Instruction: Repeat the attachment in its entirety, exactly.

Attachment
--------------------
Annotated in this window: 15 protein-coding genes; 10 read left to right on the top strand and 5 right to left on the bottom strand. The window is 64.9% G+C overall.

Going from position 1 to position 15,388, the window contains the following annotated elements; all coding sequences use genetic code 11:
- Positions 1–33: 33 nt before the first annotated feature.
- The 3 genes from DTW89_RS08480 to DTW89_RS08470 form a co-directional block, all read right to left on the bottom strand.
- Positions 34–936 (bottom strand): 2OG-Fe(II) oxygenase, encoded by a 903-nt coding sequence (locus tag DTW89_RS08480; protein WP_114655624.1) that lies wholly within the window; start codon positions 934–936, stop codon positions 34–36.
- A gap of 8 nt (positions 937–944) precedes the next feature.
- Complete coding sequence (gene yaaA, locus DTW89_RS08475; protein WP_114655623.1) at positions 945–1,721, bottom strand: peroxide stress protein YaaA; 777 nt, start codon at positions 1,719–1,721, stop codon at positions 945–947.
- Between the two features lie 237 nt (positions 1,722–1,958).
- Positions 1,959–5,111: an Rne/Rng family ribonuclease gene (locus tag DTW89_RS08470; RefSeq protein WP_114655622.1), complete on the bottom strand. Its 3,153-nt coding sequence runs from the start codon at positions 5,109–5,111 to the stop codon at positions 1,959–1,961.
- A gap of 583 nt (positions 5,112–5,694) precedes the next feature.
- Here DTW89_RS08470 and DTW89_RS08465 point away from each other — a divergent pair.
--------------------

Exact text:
Annotated in this window: 15 protein-coding genes; 10 read left to right on the top strand and 5 right to left on the bottom strand. The window is 64.9% G+C overall.

Going from position 1 to position 15,388, the window contains the following annotated elements; all coding sequences use genetic code 11:
- Positions 1–33: 33 nt before the first annotated feature.
- The 3 genes from DTW89_RS08480 to DTW89_RS08470 form a co-directional block, all read right to left on the bottom strand.
- Positions 34–936 (bottom strand): 2OG-Fe(II) oxygenase, encoded by a 903-nt coding sequence (locus tag DTW89_RS08480; protein WP_114655624.1) that lies wholly within the window; start codon positions 934–936, stop codon positions 34–36.
- A gap of 8 nt (positions 937–944) precedes the next feature.
- Complete coding sequence (gene yaaA, locus DTW89_RS08475; protein WP_114655623.1) at positions 945–1,721, bottom strand: peroxide stress protein YaaA; 777 nt, start codon at positions 1,719–1,721, stop codon at positions 945–947.
- Between the two features lie 237 nt (positions 1,722–1,958).
- Positions 1,959–5,111: an Rne/Rng family ribonuclease gene (locus tag DTW89_RS08470; RefSeq protein WP_114655622.1), complete on the bottom strand. Its 3,153-nt coding sequence runs from the start codon at positions 5,109–5,111 to the stop codon at positions 1,959–1,961.
- A gap of 583 nt (positions 5,112–5,694) precedes the next feature.
- Here DTW89_RS08470 and DTW89_RS08465 point away from each other — a divergent pair.